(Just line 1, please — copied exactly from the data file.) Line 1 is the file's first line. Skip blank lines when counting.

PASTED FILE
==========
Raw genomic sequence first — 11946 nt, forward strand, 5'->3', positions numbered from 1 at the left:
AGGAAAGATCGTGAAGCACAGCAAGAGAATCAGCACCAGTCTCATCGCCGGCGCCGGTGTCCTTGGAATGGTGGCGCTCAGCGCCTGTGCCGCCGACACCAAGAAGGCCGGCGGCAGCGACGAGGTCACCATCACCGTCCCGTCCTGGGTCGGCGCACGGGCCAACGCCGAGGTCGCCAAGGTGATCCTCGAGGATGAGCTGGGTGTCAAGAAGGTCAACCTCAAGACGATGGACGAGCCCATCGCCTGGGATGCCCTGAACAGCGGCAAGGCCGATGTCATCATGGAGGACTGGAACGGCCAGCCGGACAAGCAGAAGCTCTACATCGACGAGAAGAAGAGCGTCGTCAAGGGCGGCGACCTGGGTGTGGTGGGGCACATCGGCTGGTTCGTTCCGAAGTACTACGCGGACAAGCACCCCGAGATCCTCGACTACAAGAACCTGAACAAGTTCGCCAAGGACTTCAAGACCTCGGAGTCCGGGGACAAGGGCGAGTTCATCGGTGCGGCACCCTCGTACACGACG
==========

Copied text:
Raw genomic sequence first — 11946 nt, forward strand, 5'->3', positions numbered from 1 at the left: